Thank you for your insight, these types of shelters are really cool, thought I feel that they are a bit big for backpacking. The use of a fire for warmth is awesome, but very specific to types of hikes... especially when/where you can build a fire. Then again, getting up to keep it going.
We had a pretty long discussion on campfire tents here when I first mentioned making that one. I'll point out a few things I learned while fiddling with this concept...
A tent made with that material will retain body heat inside better than just about any material I've seen. It doesn't have to be a Baker's Tent to do that, I think one designed specifically to retain body heat would be worth pursuing. I did some testing on that concept and, again, I was surprised with the results. SOL makes a bivy with their material, it's not what I'd want in a shelter, but it's worth looking at.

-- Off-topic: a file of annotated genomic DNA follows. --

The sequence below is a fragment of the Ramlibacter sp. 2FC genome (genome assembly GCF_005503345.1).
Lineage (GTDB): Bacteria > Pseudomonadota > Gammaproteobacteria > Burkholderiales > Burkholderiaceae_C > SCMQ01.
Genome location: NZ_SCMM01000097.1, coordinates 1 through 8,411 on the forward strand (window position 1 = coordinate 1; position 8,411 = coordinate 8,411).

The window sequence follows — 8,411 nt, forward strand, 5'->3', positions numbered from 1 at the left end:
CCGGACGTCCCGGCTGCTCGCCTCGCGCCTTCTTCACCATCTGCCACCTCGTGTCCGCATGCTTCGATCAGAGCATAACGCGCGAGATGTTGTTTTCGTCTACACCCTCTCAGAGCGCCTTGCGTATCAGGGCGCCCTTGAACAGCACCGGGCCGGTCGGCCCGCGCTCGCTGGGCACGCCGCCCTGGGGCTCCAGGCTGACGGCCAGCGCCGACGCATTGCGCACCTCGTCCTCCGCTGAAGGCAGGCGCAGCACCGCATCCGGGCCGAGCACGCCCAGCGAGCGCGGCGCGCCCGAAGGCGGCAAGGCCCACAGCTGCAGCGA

You don't *need* to keep a fire going all night long to stay warm in a "Baker's Tent" design, but a fire easily will warm that particular one up to 80ºF inside, and when your inside one when it's 10ºF outside, it's really, really, nice in there. The tent I made has a 42"x82" footprint and is 44" tall. It could be made smaller for a single person, but it only weighs about 1.5lbs and I like the extra room. A small tent that can take advantage of the campfire concept is worth considering. It adds something that's been lost for a long time.
A square tarp can be configured into a Baker's tent.
Turn the material inside out and it will provide shade *and* reflect heat.
The material is ultralight and it's pretty durable.
There are probably lots of better ways to design one for backpacking.
I think Glenn's bivy concept has merit, and it sounds closer to the goals you've described. I made a pack out of feedsacks awhile back. I used two sacks and put one over the other so I could adjust them, like a telescope, to make more, or less, room inside. That might be something to ponder a bit too...